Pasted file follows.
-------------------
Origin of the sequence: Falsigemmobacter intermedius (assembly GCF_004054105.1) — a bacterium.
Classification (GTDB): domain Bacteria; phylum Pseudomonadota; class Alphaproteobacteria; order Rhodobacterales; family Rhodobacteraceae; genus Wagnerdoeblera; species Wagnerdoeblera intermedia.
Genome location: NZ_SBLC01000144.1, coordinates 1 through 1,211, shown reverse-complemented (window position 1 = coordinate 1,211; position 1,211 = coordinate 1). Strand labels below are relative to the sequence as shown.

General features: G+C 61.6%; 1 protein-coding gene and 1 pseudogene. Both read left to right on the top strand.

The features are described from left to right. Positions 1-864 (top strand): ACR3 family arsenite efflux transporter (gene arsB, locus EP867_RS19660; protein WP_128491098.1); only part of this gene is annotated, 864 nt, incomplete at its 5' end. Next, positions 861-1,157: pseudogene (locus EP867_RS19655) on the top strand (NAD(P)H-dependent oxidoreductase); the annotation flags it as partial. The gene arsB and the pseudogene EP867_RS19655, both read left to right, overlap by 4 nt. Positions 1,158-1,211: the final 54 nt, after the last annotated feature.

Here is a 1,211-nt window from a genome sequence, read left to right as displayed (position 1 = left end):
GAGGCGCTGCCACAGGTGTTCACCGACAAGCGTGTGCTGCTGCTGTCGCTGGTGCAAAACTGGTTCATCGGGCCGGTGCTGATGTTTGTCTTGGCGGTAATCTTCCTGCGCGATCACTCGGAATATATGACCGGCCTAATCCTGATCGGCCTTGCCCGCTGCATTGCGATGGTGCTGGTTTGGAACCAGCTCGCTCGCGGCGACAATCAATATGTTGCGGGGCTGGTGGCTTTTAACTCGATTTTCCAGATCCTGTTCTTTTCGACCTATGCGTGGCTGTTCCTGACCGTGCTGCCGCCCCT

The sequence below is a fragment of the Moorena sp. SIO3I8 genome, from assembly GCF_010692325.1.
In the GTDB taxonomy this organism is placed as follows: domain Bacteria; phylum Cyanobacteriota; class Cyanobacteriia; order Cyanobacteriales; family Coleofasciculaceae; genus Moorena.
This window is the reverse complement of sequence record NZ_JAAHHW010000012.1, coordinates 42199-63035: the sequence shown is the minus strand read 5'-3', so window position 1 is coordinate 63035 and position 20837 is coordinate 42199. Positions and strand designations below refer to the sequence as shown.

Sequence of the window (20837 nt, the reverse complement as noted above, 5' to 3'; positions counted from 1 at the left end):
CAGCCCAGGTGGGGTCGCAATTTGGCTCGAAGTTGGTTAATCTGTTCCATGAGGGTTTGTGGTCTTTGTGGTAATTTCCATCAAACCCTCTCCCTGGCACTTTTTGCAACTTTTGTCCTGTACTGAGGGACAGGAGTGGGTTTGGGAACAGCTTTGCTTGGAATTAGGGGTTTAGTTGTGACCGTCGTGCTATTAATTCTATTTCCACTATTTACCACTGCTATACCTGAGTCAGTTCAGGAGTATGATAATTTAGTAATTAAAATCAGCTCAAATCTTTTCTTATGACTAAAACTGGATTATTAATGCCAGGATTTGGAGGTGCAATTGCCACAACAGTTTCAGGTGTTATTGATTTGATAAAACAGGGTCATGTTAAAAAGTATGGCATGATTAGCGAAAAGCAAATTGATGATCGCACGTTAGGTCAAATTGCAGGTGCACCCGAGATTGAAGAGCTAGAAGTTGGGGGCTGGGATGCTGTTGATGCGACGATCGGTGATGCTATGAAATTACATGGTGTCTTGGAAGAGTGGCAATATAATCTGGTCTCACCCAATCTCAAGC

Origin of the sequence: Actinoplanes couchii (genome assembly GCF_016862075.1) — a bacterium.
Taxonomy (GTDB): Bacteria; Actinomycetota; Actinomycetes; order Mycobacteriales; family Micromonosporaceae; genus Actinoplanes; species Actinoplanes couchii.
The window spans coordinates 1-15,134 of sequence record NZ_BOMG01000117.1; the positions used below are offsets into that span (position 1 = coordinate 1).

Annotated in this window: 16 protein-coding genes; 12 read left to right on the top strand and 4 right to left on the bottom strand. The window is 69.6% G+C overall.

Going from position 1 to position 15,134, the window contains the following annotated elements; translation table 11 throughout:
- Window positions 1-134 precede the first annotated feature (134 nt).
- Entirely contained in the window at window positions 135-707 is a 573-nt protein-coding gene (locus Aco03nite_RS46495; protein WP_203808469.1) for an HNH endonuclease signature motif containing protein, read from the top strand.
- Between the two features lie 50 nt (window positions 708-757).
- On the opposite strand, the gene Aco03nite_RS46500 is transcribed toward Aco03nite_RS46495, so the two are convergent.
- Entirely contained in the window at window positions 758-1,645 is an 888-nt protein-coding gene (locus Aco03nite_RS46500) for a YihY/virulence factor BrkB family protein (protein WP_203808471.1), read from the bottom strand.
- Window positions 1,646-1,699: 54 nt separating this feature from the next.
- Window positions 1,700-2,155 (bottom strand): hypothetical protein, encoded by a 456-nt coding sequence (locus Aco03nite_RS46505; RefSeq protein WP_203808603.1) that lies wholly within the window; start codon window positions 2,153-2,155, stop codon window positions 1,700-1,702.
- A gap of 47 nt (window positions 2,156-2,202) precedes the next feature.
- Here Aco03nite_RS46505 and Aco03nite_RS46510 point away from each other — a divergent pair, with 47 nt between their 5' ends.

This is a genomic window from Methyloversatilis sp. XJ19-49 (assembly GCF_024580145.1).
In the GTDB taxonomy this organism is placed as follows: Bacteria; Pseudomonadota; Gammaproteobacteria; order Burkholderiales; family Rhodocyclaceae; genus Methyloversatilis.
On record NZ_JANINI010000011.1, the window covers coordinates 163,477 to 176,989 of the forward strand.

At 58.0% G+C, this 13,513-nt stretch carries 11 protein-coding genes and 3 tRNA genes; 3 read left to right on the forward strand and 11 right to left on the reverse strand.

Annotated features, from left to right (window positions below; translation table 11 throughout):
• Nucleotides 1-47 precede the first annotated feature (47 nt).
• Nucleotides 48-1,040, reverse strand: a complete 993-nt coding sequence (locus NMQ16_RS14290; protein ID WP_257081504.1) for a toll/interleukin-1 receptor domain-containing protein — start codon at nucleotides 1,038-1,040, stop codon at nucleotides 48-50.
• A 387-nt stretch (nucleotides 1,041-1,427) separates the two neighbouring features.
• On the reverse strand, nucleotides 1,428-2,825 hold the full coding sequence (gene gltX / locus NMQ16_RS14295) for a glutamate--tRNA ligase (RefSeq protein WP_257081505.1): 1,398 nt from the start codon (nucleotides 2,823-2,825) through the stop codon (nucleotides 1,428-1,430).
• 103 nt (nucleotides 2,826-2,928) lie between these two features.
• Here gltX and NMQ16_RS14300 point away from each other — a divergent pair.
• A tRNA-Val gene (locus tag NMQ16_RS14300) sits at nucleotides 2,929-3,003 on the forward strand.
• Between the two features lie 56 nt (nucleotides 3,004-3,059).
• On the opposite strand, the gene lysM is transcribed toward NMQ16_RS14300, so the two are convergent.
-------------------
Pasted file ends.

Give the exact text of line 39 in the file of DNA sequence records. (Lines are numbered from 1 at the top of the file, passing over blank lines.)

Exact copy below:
• Between the two features lie 56 nt (nucleotides 3,004-3,059).